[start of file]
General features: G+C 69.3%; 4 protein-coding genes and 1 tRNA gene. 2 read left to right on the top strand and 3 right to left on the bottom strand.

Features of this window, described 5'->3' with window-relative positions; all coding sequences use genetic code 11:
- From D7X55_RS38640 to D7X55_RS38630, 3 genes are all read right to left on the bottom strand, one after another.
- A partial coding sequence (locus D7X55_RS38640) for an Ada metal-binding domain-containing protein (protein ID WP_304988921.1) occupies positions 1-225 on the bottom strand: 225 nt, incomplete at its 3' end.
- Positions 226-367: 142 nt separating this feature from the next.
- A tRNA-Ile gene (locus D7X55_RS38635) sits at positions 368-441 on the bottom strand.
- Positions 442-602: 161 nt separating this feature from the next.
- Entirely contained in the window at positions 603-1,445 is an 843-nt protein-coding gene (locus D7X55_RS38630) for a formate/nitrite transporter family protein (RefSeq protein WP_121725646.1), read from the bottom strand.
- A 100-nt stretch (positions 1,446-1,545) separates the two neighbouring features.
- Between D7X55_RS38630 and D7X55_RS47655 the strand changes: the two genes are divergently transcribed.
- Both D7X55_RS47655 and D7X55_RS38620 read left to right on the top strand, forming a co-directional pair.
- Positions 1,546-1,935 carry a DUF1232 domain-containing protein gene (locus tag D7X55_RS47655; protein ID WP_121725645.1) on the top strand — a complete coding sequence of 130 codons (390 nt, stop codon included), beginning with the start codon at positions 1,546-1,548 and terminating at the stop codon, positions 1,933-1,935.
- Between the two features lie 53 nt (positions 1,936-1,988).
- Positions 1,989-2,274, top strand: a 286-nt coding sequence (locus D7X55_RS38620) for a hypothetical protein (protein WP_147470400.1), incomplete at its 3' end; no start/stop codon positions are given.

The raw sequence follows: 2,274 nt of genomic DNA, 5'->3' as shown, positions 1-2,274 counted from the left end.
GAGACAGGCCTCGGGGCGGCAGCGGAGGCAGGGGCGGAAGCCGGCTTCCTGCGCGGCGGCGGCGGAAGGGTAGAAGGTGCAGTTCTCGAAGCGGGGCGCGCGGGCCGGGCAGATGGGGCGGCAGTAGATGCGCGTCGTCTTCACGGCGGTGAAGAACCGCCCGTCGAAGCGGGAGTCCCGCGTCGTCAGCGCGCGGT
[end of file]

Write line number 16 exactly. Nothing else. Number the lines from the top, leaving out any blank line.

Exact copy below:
GAGACAGGCCTCGGGGCGGCAGCGGAGGCAGGGGCGGAAGCCGGCTTCCTGCGCGGCGGCGGCGGAAGGGTAGAAGGTGCAGTTCTCGAAGCGGGGCGCGCGGGCCGGGCAGATGGGGCGGCAGTAGATGCGCGTCGTCTTCACGGCGGTGAAGAACCGCCCGTCGAAGCGGGAGTCCCGCGTCGTCAGCGCGCGGT